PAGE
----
1) Linux will behave like Windows.
The misconception that one OS acts just like another makes me crazy. It’s like me going from a Toyota Prius to a sixteen wheeler “big rig” and expecting it to handle exactly the same.
The fact of the matter is that the Linux desktop has no singular way of presenting itself. That’s the power behind Linux on the desktop. It can be customized for different needs and distributions, while relying on a variety of desktop and software packages to make it work a certain way.
Windows, on the other hand, has a “here it is” approach that works well enough for its intended audience.
2) Windows software looks better than Linux software.
So you think that Windows software has the marketplace cornered on what’s pretty? Take a look at some of the horrid looking applications running under the shareware/freeware license sometime.
And while you’re at it, be prepared to be turned off cold with some very unattractive software. The fact of the matter is that all platforms have software that can look great as well as some that are horribly ugly.
Best to leave the complaint of “software sex appeal” to the individual application itself, rather than blaming the entire platform. Looking for pretty software? Try the KDE desktop. By its very nature, KDE applications tend to be more visually exciting than their GNOME counterparts. As to the functionality of each application, that really comes down to user preference.
3) You have to be a geek to operate Linux.
How many non-geeks do you know that install their own operating systems? One? Zero? There’s my point – no one except advanced users or “geeks” actually install operating systems without help from someone much more tech proficient.
As for the operation of the operating system, Linux on the desktop has been used for years in schools and retirement communities. Clearly, any perceived user difficulty is overcome quickly when the technical details are left to the professionals.
4) There is no software available for Linux.
Your legacy software titles may not be available for the Linux desktop. This may mean using Firefox rather than Internet Explorer, OpenOffice/LibreOffice rather than Microsoft Office, and so on.
As for the sheer number of software titles available for Linux users, the actual number made available really comes down to the Linux distribution being used. Not counting that there are hundreds of titles outside of common software repositories available, Ubuntu, for instance, has 2,334+ supported titles available. This number doesn’t include Canonical Partners for purchase options or even the PPA repository-based applications that can easily be installed as well.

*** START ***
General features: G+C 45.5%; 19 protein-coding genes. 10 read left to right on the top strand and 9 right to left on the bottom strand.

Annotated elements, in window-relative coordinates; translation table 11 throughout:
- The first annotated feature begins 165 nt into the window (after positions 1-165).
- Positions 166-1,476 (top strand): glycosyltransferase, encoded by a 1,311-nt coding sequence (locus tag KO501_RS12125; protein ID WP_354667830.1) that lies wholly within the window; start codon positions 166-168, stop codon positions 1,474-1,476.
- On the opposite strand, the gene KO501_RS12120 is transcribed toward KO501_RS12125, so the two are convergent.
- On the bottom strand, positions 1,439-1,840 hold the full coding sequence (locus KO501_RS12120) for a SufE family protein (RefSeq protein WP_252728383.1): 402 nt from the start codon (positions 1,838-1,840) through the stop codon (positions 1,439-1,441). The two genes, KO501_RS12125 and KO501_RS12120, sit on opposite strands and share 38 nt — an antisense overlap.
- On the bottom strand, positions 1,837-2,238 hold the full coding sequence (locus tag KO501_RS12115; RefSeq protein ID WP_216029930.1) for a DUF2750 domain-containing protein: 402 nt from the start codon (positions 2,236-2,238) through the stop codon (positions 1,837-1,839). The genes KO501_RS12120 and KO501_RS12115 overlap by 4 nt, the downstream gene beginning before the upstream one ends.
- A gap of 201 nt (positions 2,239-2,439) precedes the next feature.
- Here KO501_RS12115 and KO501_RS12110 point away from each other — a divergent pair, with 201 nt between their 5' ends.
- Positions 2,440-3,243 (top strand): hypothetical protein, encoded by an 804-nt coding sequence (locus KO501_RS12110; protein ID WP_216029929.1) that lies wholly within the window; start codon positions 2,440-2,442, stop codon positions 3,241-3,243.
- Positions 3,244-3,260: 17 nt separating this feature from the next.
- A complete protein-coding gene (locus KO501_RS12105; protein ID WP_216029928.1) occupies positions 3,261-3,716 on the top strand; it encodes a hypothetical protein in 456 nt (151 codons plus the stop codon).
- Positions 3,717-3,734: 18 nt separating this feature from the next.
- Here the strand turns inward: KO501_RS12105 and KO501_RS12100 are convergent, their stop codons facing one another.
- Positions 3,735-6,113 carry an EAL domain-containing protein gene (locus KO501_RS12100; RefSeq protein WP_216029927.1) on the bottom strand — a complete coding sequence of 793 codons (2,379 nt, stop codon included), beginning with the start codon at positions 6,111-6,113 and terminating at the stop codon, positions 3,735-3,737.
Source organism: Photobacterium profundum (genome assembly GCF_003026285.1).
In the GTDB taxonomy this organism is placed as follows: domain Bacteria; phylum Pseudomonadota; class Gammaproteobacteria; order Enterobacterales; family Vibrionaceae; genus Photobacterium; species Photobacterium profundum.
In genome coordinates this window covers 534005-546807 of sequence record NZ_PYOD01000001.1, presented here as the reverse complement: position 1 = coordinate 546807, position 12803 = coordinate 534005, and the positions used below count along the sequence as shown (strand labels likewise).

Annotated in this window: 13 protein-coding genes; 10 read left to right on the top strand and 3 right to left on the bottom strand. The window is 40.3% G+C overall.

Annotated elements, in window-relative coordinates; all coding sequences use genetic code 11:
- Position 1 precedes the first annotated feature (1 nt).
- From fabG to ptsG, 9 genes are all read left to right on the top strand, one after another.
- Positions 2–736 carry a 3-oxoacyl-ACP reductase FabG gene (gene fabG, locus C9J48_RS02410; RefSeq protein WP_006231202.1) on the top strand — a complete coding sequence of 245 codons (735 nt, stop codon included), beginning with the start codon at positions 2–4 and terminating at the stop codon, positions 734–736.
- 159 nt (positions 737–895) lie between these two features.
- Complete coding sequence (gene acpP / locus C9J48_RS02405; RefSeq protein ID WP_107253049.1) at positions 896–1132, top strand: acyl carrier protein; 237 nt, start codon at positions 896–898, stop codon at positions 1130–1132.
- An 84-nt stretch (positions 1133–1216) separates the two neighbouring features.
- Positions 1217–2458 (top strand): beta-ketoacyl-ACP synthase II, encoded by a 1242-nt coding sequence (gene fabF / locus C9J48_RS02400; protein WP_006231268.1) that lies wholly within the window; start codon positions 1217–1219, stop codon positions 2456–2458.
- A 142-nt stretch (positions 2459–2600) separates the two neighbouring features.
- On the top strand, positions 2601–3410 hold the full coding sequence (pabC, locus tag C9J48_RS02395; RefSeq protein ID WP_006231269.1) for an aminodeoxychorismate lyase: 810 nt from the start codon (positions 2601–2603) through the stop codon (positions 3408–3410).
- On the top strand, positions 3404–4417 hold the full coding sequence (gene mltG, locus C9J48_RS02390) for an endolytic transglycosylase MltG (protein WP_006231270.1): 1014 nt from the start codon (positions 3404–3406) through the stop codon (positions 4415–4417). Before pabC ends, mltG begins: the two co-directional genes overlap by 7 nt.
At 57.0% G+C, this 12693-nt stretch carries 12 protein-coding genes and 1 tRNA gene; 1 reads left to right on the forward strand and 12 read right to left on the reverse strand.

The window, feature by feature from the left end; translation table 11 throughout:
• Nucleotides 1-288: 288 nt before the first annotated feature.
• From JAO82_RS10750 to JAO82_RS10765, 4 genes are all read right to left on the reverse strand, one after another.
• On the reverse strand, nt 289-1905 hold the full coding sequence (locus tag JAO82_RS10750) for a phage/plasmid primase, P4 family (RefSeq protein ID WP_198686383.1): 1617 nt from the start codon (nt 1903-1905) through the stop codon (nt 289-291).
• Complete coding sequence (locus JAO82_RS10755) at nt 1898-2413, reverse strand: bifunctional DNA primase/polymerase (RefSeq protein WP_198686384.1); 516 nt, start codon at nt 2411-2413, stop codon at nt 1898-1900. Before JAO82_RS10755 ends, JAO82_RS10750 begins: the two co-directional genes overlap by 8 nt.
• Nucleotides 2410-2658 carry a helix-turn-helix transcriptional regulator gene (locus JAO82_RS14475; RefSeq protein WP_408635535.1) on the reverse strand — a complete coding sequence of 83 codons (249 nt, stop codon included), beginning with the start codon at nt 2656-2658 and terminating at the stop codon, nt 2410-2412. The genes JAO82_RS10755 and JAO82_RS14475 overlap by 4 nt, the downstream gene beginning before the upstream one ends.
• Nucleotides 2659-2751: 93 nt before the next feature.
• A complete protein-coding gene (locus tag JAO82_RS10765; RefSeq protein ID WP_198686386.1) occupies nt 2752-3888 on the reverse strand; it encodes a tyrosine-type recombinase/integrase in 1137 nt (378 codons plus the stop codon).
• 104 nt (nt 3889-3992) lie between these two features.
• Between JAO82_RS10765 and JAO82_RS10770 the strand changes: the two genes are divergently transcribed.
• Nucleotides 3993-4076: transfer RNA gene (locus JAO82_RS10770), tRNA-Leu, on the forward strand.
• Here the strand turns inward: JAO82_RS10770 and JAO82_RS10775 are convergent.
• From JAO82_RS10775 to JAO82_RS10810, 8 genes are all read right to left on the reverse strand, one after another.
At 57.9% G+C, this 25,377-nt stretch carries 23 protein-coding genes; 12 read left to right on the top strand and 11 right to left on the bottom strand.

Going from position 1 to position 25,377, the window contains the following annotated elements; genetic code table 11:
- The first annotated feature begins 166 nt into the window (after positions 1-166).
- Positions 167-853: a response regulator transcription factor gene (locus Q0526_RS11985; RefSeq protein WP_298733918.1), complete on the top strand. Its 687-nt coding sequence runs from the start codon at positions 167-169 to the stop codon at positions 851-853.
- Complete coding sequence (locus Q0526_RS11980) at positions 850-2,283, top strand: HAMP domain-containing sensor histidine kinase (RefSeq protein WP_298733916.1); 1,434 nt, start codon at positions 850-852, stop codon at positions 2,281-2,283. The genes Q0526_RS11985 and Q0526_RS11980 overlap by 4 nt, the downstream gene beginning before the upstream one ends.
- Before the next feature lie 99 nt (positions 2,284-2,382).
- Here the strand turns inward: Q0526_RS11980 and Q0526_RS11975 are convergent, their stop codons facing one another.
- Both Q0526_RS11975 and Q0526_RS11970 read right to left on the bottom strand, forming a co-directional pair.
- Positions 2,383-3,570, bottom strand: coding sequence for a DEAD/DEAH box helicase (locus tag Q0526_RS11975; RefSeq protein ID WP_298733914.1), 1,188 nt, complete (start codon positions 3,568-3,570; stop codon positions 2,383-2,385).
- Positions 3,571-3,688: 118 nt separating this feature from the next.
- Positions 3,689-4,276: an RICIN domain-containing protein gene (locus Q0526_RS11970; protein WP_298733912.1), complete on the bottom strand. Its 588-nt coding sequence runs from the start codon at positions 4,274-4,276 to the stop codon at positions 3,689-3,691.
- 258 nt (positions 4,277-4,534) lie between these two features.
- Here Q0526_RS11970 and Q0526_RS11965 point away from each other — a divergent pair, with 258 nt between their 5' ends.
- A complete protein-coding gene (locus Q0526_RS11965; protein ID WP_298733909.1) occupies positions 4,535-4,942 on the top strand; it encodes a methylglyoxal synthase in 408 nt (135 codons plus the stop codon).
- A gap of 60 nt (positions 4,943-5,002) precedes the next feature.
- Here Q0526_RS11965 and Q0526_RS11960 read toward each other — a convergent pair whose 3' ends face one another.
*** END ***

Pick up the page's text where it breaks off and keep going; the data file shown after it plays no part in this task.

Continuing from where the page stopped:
5) Installing software on Linux is difficult.
If you’re trying to use Slackware or something else aimed at advanced Linux enthusiasts, I might be inclined to agree that this is more difficult. On the other hand, if you’re talking about using Debian-based distributions of Linux, I would point out that installing software is easier than it is on the Windows platform.
Ubuntu, for example, provides a Software Center than makes installation and removal so simple that even first time desktop Linux users find success without any coaching.
6) Linux is terrible for small businesses.
Speaking as someone who has supported small businesses that run Linux desktops, I’d suggest to doubters that a great experience was had by everyone involved. Not spending my own days removing Windows malware, and no longer worrying about those “mystery executables” that appeared on the desktop proved to be a massive time saver.
As for the company’s experience running Linux on their desktop machines, the switch was generally painless. Linux point of sale (POS) systems, Scribus, OpenOffice, etc, for the rest of their software needs meant no friction suffered by anyone. Anything that was needed was available once I just took the time to look for it.
The biggest challenge is getting the Linux desktop to feel as familiar as possible. Thankfully, customizing Linux on the desktop is fairly straight forward for an advanced user offering support to those in need.
7) You cannot watch movies on Linux.
Whether or not someone can view a movie on the Linux desktop comes down to how it’s being viewed. If you’re looking for a way to “legally” view DVDs on your Linux desktop (in the U.S.), the Fluendo DVD Player addresses this nicely. If you’re looking for Blu-ray support, it can be done, but not legally.
In my opinion the best way to enjoy video content with Linux is to stick to the TV set and a Linux-powered Roku box. This provides you with both Amazon’s Unbox service in addition to movie services from Netflix.
8) Linux has no quality control because everything is freely available.
Let’s revisit what I said previously about freeware/shareware software. The quality or lack thereof really comes down to the developers of a specific application. Yet because most Linux desktop software is written with the ability to improve upon it without fear of lawsuit, no one is stopping anyone from taking a great idea and repackaging it with a better focus on quality.
With most Linux software, quality control is lead by the community of individuals using the software.
9) Linux supports less hardware than Windows.
Windows supports more “specialty” devices and chipsets than the Linux desktop, for sure. But in terms of sheer numbers of supported devices out of the box, Linux destroys Windows.
Remember, you don’t generally see a “Linux driver” on the CD that comes with a new computer hardware purchase. Motherboards, video cards and sound cards will almost always work fine right out of the box. Where things for Linux can get especially sticky is with select wireless chipsets built into wireless USB dongles.
Manufacturers change these chipsets often, but will keep Microsoft happy by providing a drive CD for users of the Windows operating system. Even with the great skills possessed by the various Linux developers, operating a crystal ball to be able to keep track of these things just isn’t possible.